Have you turned a corner and discovered after 2 early season OTJ tuneups that the lads are actually alright? Or is there a different question yet to be answered? Like, one about the coach?
    Let’s see if the crimson bovines provide an answer.

  6. el Pachyderm says:

    ….I give the manager a hard time and deservedly so at multiple spots but also feel I give congratulations when they are due and it is clear he’s salty about the tenor of ‘the room’ lately and I appreciate the sardonic nature…
    “What if we’re a good team.”
    Good on you skipper.

  7. hobosocks says:

    I really appreciate this analysis. I didn’t think any analysis would be worth reading after Adam Cann moved on, but I was wrong. I relied on him to explain all the things I cannot see myself to me. Nobody can be Mr. Cann, but this was well worth my reading time. I hadn’t noticed the move away from playing so right-sided.

  8. Andy Muenz says:

    For the first time since April 2, 2011 (when they lost to the Galaxy for the 3rd time), the Union have beaten every team in the league that they have played more than twice. Any chance of that stat continuing for more than 2 weeks?

  9. Yes yes yes on not forgetting about Jack Elliott! He’s a very fine player. Honestly didn’t agree with his benching in the first place, but I have to say that McKenzie has done a really fine job too. Now this franchise, incredibly, seems to have 3 talented young CBs on its hands. Given the fact that CBs get injured, get yellow card suspensions, and get red carded (and maybe get national team duty!), there should be enough playing time for all 3 of them.

    Also, ironic that you say Rosenberry is back, since I’m not sure he played his best soccer this past match. Yes his goal and his shot off the post were wicked, but RSL did spend a bunch of time torturing us on the flanks, and Saucedo schooled him on that goal. Having said that, he certainly looks like Rookie Year Keegan again overall, and it’s a welcome sight.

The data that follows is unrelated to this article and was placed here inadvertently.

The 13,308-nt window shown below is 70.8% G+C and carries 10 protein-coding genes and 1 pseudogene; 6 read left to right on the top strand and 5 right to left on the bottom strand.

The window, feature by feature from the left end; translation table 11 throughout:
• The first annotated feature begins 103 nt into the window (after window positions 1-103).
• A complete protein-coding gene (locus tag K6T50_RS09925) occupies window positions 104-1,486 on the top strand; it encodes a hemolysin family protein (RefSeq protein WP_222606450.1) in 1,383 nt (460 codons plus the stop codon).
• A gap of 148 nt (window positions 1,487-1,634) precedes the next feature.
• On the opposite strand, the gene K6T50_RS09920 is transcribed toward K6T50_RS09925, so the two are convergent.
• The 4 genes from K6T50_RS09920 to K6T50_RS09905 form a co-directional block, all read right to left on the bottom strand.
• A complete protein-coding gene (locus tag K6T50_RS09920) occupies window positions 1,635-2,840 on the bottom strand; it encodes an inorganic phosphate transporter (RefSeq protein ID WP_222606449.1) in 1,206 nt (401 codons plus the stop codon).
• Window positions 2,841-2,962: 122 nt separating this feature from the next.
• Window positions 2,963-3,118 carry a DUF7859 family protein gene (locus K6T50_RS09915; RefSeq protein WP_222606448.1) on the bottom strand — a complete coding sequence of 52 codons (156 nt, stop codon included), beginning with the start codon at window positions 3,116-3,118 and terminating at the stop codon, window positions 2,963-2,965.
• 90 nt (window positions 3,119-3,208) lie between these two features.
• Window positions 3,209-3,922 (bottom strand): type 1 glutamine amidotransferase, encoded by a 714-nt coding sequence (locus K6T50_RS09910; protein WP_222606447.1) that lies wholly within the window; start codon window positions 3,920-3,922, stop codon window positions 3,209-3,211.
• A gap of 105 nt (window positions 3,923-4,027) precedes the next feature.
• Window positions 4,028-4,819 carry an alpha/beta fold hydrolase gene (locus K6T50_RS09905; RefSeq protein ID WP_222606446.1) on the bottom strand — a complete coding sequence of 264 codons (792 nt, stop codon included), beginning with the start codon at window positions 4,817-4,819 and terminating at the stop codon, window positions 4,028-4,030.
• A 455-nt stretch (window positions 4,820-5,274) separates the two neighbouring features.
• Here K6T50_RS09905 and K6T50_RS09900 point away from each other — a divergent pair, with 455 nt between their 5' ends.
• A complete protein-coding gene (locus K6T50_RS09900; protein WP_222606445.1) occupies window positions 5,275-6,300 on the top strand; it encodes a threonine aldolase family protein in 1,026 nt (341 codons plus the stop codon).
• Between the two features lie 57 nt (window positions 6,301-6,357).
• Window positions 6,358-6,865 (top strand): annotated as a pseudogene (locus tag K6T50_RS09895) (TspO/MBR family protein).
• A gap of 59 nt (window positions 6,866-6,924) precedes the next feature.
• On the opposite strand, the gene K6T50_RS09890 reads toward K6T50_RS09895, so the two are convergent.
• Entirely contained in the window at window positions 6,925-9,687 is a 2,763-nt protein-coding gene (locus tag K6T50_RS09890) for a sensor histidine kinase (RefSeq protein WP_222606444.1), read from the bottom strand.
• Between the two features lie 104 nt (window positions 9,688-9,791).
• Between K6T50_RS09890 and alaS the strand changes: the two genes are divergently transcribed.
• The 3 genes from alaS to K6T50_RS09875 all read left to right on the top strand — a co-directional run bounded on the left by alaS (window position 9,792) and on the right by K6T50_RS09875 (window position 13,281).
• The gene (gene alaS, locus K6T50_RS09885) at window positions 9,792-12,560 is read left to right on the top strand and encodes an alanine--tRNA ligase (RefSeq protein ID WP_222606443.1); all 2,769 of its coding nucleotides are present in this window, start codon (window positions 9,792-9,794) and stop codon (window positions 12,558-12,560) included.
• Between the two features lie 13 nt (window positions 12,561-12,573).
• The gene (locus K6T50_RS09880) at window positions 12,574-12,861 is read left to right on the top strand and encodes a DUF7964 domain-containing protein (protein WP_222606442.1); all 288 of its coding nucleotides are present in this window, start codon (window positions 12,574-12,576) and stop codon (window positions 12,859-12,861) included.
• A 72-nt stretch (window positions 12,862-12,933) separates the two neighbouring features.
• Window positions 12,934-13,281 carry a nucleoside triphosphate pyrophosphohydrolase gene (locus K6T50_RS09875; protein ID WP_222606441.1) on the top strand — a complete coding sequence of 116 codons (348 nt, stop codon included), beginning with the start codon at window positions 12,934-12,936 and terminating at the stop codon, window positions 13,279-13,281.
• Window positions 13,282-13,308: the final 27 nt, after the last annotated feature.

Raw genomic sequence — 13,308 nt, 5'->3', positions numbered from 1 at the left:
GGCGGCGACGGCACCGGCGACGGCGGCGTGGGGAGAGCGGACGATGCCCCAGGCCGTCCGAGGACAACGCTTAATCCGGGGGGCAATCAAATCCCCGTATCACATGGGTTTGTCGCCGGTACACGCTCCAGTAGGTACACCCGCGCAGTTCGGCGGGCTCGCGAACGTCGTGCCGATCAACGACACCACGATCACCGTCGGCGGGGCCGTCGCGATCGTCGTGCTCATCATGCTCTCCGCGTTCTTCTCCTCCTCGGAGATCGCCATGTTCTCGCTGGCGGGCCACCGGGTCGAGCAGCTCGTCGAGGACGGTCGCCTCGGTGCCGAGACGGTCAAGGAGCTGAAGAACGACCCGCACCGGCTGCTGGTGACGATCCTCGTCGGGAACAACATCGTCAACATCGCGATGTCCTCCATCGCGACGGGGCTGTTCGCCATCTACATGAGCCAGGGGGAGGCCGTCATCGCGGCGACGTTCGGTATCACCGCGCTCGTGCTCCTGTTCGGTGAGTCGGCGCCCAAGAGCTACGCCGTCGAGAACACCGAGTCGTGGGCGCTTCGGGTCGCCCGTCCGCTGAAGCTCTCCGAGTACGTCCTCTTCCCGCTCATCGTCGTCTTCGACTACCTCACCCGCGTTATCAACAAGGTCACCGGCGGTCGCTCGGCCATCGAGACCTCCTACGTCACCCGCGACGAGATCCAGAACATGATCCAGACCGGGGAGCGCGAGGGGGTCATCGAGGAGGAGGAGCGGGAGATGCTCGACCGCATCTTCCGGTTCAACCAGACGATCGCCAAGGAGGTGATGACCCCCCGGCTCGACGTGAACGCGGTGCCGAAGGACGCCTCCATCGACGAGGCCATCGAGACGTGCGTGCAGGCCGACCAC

10. As for Curtin’s, “What if we’re a good team?”… It is premature to ask that until we’ve seen several performances of that caliber ON THE ROAD. Not even VICTORIES… but, as our favorite pachyderm around these parts likes to say, JUST. PLAY. WELL.

    I mean, if the Union play like this in Atlanta and lose 2-1 on a Josef Martinez bicycle kick… fine. We’ll see the quality. But the caliber of road performances we have seen from this team over the past year has been so unbelievably woeful that it makes it very difficult to stand behind the “good team” moniker. Hey Jim: GOOD TEAMS PLAY WELL AWAY FROM HOME TOO. So how about you figure out how to motivate the boys when we aren’t there to scream their names???

  11. Loved the speed of Picault, Epps, and even Dockal flying forward. But if this is how the team’s offense needs to be successful, is Sapong the right fit for striker? Or do we need someone that has the speed to keep up with the wings?

  12. so why doesn’t the union just release simpson? at this point he’s nothing more than a name in a roster spot. how many strikers need to go down before he gets called up and does it even matter at that point? maybe they’re just trying to extract $500k in windsprints from him before letting him go?

  13. Nowadays folks print tshirt as they want.